In a sudden turn of events, former Ravens safety Ed Reed will no longer be the head football coach at Bethune-Cookman, the Hall of Famer announced Saturday.
In a statement, Reed said the school won’t be ratifying his contract after weeks of negotiations.
“[Bethune-Cookman] won’t make good on the agreement we had in principle, which had provisions and resources best needed to support the student-athletes,” Reed said.
“I was committed to coaching and cultivating a relationship with the university, players, community and the fans. It’s extremely disappointing this won’t be happening.”
Reed, who most recently served as the chief of staff and a senior advisor for Miami, reached an agreement in principle to become head coach Dec. 27, just weeks after Hall of Fame defensive back Deion Sanders was hired at Colorado after turning around the football program at Jackson State, which plays in the Southwestern Athletic Conference with Bethune-Cookman.
Reed, 44, was meant to replace coach Terry Sims, whom the program parted ways with in November. The Wildcats, a historically Black university based in Daytona Beach, Florida, went 2-9 in 2022 for the second straight year.
In a 15-minute goodbye to his players on Saturday, which he posted on Instagram, Reed pointed out some of the good he had already done at Bethune-Cookman, including clearing land for a practice field — progress that could be seen from Reed’s office window. He also said no school should have an athletic director who also serves as a head coach, which was a clear shot at Bethune-Cookman athletic director Reggie Theus, who coaches the men’s basketball team.
“We’ve been around here trying to change things,” Reed said. “My vision for change, probably moving too fast for a lot of people. I’m not withdrawing my name, as they said. They don’t want me here. They do not want me here because I tell the truth.”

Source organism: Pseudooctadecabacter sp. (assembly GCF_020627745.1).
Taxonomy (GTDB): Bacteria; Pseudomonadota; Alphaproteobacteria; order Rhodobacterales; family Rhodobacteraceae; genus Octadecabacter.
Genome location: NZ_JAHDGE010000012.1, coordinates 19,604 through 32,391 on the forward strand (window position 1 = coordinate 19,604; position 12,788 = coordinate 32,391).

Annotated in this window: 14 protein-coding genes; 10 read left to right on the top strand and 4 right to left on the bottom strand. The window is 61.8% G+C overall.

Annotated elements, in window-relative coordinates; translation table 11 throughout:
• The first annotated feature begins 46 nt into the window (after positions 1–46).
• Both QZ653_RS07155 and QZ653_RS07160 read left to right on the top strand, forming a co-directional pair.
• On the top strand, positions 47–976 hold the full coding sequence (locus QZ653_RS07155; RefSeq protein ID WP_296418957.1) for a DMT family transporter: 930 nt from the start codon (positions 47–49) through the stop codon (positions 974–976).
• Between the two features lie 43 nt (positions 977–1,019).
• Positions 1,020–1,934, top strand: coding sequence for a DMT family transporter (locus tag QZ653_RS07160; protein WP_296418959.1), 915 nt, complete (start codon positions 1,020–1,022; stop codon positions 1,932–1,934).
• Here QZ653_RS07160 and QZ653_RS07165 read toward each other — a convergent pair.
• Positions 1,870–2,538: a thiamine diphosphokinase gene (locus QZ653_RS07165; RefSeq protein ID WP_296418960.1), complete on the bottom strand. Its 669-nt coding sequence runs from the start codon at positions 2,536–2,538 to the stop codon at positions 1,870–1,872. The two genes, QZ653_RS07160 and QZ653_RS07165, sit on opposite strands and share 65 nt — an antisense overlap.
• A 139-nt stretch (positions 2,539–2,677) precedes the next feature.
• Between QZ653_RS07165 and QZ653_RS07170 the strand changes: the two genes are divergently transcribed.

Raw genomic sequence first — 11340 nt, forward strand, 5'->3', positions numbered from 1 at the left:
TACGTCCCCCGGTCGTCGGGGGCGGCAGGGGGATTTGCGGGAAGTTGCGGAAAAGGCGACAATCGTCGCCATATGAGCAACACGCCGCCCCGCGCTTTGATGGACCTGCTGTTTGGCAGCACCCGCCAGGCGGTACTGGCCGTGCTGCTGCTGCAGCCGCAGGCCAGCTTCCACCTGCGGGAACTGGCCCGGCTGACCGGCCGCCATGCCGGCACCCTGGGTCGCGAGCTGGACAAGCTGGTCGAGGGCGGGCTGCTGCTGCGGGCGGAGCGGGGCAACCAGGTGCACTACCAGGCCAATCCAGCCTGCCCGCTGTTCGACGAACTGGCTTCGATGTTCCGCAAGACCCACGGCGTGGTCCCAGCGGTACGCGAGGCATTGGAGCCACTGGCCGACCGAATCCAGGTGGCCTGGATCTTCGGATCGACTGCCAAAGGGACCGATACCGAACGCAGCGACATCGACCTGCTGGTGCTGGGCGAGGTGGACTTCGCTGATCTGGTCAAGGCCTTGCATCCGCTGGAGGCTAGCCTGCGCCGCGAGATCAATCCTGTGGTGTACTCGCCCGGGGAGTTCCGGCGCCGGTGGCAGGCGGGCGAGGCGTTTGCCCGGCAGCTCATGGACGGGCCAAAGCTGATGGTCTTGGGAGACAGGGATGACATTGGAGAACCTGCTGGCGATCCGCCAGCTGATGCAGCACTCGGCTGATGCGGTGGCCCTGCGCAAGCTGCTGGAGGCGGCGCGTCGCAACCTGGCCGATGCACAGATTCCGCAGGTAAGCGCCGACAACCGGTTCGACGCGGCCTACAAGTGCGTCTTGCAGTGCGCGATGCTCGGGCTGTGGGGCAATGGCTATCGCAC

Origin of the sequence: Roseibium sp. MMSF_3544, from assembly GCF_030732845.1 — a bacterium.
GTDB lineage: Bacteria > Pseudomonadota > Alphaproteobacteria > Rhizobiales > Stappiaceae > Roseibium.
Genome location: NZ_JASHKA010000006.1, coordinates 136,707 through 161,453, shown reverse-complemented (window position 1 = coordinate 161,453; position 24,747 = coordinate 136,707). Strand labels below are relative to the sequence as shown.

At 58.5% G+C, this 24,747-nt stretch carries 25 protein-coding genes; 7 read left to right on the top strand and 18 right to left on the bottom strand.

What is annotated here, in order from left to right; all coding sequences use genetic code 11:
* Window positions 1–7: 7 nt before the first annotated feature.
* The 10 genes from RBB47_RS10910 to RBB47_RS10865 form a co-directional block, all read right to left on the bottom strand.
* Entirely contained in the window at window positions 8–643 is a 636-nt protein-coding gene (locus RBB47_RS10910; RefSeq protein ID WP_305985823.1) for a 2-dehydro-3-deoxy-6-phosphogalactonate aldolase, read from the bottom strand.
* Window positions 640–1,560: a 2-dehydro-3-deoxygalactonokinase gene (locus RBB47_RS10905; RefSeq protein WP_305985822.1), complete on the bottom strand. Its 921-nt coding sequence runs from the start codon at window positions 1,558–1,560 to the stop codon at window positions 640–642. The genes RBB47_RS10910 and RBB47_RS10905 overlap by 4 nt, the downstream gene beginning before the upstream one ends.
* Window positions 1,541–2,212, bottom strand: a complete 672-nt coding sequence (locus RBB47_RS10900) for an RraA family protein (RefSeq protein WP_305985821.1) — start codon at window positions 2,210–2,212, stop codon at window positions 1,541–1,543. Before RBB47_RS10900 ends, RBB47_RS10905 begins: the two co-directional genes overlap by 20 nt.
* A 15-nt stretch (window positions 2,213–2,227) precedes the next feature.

Sanders, better known as Coach Prime, called Reed during his goodbye and offered to get on the next flight “if you need me.”
“I know you do not want to leave those kids,” Sanders said. “Sometimes in life, you got to walk away.”
Ravens coach John Harbaugh, who coached Reed for five seasons in Baltimore, called it a “great hire” for the Football Championship Subdivision program at the time.
“Got a great coach,” Harbaugh said. “Got a great football man. I was very excited for Ed, for one thing, because I know that he’s been working on that. … To get the opportunity to run his own program, I know he’ll do a great job. Of course, we’ll support him every way we can.”
However, Reed quickly faced criticism for posting a profanity-laced video on Instagram complaining about the conditions at the school and in his office. He would later issue an apology, first to HBCU Gameday and then on Twitter.
“I(n) regards to my social media and comments about the University, staff and other institutions, I would like to sincerely apologize to all BCU staff, students and alumni for my lack of professionalism,” Reed said in the statement. “My language and tone were unacceptable as a father, coach and leader. My passion for our culture, betterment and bringing our foundation up got the best of me and I fell victim while engaging with antagonists on social media as well.
“I am fully aware of the hard-working folks at our school who are also fighting to make things better and more financially sound. I am encouraged from my communication with my AD and our administration and understand it’s a work in progress. My passion is about getting and doing better and that goes for me too.”
A Florida native and former Miami star, Reed spent 11 seasons in Baltimore, where he was a nine-time Pro Bowl selection and won the Super Bowl in 2012. He was inducted into the Pro Football Hall of Fame in 2019.
The Associated Press contributed to this article.